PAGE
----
Overall, Blomberg was cordial and polite, and willing to hear Robinson out. All at dramatic contrasts from typical Evangelical interactions with Latter-day Saints, at least in my experience. Robinson provides some good insights and rebuttals to both Blomberg, and some typical Evangelical criticisms that were not brought, but that he felt were worth mentioning. I should note here, that I think Robinson has been unfairly criticized for his position on inerrancy. Robinson concedes a stipulated and qualified inerrancy, which ultimately means little more than believe the scriptures were accurate when they were first written down. While not every Mormon would agree with this, I don’t think this is inconsistent with LDS doctrine, neither do I feel it is inconsistent with his other views on scripture, though others feel he is.

Negatives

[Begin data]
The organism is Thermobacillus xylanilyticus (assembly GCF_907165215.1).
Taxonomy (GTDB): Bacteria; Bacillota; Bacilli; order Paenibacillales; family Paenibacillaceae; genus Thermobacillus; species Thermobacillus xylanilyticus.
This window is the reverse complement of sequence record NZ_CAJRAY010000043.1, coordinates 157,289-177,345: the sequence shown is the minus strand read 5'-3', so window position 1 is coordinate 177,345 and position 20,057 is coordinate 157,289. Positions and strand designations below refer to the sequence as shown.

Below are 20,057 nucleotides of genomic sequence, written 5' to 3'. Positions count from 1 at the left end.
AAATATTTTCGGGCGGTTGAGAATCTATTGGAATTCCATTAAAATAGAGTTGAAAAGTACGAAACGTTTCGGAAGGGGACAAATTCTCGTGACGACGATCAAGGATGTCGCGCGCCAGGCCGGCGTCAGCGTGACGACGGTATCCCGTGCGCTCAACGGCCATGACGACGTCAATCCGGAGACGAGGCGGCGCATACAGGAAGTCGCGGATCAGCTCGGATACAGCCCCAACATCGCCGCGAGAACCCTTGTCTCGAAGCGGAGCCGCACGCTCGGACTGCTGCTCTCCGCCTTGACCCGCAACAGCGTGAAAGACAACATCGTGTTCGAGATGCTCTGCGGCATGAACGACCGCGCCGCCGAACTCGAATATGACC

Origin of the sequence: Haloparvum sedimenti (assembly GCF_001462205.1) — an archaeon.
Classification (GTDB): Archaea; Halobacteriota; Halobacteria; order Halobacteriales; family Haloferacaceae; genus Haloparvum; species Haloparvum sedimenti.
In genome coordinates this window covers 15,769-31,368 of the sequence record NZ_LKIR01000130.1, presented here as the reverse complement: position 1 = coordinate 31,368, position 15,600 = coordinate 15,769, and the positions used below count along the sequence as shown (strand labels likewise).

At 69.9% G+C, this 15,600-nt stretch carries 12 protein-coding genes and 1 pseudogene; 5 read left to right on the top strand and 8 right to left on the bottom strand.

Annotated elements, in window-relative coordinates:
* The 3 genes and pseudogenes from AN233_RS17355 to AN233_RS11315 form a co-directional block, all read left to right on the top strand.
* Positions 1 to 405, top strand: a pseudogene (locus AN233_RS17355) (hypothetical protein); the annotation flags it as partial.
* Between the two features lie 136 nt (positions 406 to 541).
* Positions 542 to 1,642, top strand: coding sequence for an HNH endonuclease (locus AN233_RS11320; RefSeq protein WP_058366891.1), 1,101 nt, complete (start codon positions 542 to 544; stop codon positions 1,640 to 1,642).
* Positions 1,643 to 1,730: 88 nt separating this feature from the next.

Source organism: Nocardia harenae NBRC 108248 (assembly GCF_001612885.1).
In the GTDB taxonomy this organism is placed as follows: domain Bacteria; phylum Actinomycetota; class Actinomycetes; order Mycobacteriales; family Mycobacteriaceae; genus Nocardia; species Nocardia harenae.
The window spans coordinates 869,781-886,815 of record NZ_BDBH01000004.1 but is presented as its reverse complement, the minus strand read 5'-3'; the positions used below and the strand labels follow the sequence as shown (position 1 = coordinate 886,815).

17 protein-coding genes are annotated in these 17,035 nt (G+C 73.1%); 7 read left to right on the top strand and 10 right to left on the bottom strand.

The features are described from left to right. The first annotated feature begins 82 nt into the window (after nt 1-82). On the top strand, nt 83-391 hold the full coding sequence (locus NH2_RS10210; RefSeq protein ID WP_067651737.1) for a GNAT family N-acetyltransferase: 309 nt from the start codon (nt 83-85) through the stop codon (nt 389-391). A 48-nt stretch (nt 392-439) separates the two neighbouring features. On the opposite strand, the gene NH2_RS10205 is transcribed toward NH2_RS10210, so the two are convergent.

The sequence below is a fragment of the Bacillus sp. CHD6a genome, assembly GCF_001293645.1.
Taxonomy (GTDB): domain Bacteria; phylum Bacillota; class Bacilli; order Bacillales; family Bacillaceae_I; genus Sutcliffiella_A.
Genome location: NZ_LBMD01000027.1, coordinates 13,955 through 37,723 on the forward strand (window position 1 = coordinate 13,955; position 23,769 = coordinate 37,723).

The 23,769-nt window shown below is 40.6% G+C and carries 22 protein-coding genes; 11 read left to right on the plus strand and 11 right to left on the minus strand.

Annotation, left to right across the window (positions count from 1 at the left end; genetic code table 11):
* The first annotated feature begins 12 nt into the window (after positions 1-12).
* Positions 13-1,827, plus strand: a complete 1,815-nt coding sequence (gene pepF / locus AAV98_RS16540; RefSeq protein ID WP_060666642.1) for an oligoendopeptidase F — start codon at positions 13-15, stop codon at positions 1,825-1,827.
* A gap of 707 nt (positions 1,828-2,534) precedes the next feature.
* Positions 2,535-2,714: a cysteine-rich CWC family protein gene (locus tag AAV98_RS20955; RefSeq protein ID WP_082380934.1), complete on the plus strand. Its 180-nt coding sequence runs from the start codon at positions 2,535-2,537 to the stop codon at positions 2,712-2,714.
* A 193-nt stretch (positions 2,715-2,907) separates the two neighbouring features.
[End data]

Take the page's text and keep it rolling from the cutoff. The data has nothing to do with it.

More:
While Blomberg is polite and kind, I sense an arrogant, condescending tone to much of what he writes about the Mormons. He always seems to be trying to reassure his Evangelical audience that he is not really thoughtfully considering what this Mormon has to say, he is just being nice and listening with a smile. He seems too often go on the offensive and “attack” the LDS point of view (albeit in a not-so-harsh sort of way) unnecessarily, and on several issues has a kind of “no compromise” attitude, all while Robinson seems to compromise too much. In what seems to be an effort to seem more appeasing to a general Christian audience, Robinson seems unwilling to stand his ground and boldly declare some of the more unique doctrines. That is not to say that Robinson avoids such issues, nor is it to say that he completely folds. He is just not as bold and uncompromising as I thought he should have been. Also, though Robinson did provide some good critiques of many things Blomberg said, I think he let him get away with several statements that are (at best) debatable based on the ancient and scholarly evidence.